Wednesday, November 07, 2012

Illinois is now effectively a one-party state

There's a reason I don't go to Vegas or bet on horses: I'm lousy at picking winners.

Just yesterday, on this blog, I offered views on the outcome of three local Congressional races. Despite acknowledging that all three districts had been drawn to eradicate the incumbents, I predicted that only one (Tea Party stalwart Joe Walsh) would lose for sure. I expressed some hope that more moderate incumbents Bob Dold and Judy Biggert might survive, while suggesting that Biggert was in deeper trouble than Dold.

Well, all three lost.

The Mapmaker won.

Illinois today is as close to a one-party state as you can get without being Cuba. The difference is that the Democratic Party in Illinois is not a monolithic entity; it is a marriage of convenience among those who wish to gain and retain office. Ideology is for amateurs. What wins elections are the lines on the map. Because of lines drawn on a map, yesterday's election was, in Illinois, almost a formality.

Democrats gained seats in the State House and Senate. David Ormsby, writing for The Illinois Observer, said "Illinois House and Senate Republicans were wiped out on Tuesday night."

The Mapmaker won.

Once and future Rep. Smith
The "signature win" for Illinois Democrats (although they're slightly embarrassed about it) was the election of Derrick Smith to the Illinois House in the 10th District.

Outside of Illinois, you've probably not heard of Smith. The name doesn't register. Smith was appointed to his seat in March 2011 by Democratic committeemen when a vacancy occurred. In March 2012, just a week before the Democratic primary, Smith was arrested on federal charges. An informant caught him on tape accepting a $7,000 bribe to promote a grant to a day care center. On tape, Rep. Smith can be overheard telling the man passing the money to just 'leave it in the envelope.'

The man passing the money was also the man wearing a wire.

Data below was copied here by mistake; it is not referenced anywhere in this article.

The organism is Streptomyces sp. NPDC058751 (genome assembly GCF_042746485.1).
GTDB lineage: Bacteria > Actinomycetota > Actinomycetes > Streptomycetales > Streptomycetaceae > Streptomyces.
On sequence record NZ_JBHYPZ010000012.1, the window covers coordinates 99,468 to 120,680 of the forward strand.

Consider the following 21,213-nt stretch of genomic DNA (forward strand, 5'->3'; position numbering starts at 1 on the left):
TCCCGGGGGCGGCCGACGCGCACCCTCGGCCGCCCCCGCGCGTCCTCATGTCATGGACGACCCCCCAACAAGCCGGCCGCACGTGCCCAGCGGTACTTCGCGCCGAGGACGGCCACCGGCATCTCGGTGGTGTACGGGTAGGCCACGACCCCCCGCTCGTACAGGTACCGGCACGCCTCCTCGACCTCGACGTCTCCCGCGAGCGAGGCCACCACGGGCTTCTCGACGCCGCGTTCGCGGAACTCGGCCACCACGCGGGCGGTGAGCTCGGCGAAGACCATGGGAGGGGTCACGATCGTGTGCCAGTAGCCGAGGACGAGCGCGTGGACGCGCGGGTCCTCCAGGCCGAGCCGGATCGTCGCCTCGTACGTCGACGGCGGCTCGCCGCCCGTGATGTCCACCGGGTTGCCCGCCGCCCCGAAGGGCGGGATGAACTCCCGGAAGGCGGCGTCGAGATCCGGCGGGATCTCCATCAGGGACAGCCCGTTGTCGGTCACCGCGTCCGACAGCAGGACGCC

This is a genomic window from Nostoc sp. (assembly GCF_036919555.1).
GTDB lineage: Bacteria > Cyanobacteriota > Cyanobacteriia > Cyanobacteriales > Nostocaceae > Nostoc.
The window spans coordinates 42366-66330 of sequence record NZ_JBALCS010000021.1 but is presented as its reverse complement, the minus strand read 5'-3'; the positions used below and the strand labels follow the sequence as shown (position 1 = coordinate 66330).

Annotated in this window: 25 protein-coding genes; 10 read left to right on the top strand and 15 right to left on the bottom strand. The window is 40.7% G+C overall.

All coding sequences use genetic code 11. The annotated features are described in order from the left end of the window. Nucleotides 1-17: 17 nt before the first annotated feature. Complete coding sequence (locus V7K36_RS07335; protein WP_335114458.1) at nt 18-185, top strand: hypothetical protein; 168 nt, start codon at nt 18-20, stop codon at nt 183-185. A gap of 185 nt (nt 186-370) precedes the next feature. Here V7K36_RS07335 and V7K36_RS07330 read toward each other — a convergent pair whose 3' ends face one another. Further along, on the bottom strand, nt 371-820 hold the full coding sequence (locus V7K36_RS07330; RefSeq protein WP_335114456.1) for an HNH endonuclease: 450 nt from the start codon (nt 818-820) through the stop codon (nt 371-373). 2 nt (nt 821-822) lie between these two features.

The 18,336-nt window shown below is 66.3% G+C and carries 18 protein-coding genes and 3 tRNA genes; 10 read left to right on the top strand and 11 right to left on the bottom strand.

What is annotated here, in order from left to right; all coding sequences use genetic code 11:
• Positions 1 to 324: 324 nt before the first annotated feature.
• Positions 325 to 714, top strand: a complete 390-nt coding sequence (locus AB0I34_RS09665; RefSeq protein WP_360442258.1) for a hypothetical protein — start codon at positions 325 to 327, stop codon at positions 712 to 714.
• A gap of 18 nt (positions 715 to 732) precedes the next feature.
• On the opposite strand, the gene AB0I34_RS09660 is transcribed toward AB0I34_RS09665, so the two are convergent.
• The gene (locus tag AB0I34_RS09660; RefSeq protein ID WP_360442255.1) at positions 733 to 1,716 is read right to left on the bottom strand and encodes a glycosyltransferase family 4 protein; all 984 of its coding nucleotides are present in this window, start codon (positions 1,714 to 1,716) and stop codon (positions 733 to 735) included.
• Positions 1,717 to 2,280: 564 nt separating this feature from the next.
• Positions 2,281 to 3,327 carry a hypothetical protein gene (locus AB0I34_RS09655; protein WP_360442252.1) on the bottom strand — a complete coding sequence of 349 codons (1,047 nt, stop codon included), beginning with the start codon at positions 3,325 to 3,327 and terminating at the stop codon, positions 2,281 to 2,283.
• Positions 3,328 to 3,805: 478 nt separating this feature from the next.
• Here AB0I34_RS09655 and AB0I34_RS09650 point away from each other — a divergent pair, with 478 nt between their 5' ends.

Smith's erstwhile patrons would eventually demand that he step aside. But not right away. Not until after the primary.

Smith faced opposition in the Democratic Primary from a one-time Republican operative named Tom Swiss.

It simply wouldn't do to let a Republican-in-Democrat's-clothing gain a free pass to Springfield simply because the Democratic candidate stood accused of taking a bribe. So the Democrats pushed hard for Smith in the primary... and only then called for him to step aside.

But Smith wouldn't go voluntarily. So, this summer, Smith was expelled from the Illinois State Legislature. That cost Smith his seat in Springfield and his paycheck -- but it didn't remove him from the ballot.

Some of the area Democratic committeemen recruited a bond lawyer and former Daley and Stroger staffer, Lance Tyson, to run against Smith as the candidate of the "Unity Party." But Smith won easily.

So many people in Cook County are so conditioned to vote Democratic that they will do so even when the leadership would rather they didn't.

Smith can't be booted out of the General Assembly again -- unless, of course, he is convicted. Given the tape recordings, the presumption of innocence notwithstanding, a conviction seems like a pretty safe bet. Then the Democratic committeemen will appoint someone else.

The Derrick Smith fiasco is emblematic of the chokehold that the Democratic Party has on Illinois -- because it draws the map.

The Party's control of the primary process is more tenuous.

The primary is in March -- deliberately so long before the election so as to discourage people from even thinking about voting, except for those committed (and loyal) to the Party. (Suppressing voter turnout is really a bipartisan strategy.) The last thing the Democratic Party in Illinois wants is serious public interest in the primary process.

But that's the only game that's left in town. In our town, anyway.

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